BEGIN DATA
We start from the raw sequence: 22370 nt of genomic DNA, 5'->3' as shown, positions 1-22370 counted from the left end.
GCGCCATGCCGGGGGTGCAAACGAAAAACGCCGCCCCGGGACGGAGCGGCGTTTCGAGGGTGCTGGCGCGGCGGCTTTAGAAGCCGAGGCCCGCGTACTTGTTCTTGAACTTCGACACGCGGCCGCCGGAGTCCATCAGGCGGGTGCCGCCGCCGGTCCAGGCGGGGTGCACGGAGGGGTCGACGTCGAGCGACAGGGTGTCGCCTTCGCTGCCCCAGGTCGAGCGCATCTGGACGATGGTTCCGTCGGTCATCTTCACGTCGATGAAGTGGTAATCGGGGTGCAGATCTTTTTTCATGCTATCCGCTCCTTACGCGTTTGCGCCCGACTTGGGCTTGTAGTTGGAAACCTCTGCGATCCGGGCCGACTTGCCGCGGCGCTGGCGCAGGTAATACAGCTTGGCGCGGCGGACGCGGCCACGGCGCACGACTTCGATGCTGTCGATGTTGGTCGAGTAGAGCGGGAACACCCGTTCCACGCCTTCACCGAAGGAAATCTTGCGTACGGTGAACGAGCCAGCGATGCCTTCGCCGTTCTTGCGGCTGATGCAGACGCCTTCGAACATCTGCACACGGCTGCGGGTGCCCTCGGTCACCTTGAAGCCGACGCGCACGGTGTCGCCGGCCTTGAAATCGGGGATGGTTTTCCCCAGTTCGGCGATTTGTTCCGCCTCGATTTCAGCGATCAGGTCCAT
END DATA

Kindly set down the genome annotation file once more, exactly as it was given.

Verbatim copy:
We start from the raw sequence: 22370 nt of genomic DNA, 5'->3' as shown, positions 1-22370 counted from the left end.
GCGCCATGCCGGGGGTGCAAACGAAAAACGCCGCCCCGGGACGGAGCGGCGTTTCGAGGGTGCTGGCGCGGCGGCTTTAGAAGCCGAGGCCCGCGTACTTGTTCTTGAACTTCGACACGCGGCCGCCGGAGTCCATCAGGCGGGTGCCGCCGCCGGTCCAGGCGGGGTGCACGGAGGGGTCGACGTCGAGCGACAGGGTGTCGCCTTCGCTGCCCCAGGTCGAGCGCATCTGGACGATGGTTCCGTCGGTCATCTTCACGTCGATGAAGTGGTAATCGGGGTGCAGATCTTTTTTCATGCTATCCGCTCCTTACGCGTTTGCGCCCGACTTGGGCTTGTAGTTGGAAACCTCTGCGATCCGGGCCGACTTGCCGCGGCGCTGGCGCAGGTAATACAGCTTGGCGCGGCGGACGCGGCCACGGCGCACGACTTCGATGCTGTCGATGTTGGTCGAGTAGAGCGGGAACACCCGTTCCACGCCTTCACCGAAGGAAATCTTGCGTACGGTGAACGAGCCAGCGATGCCTTCGCCGTTCTTGCGGCTGATGCAGACGCCTTCGAACATCTGCACACGGCTGCGGGTGCCCTCGGTCACCTTGAAGCCGACGCGCACGGTGTCGCCGGCCTTGAAATCGGGGATGGTTTTCCCCAGTTCGGCGATTTGTTCCGCCTCGATTTCAGCGATCAGGTCCAT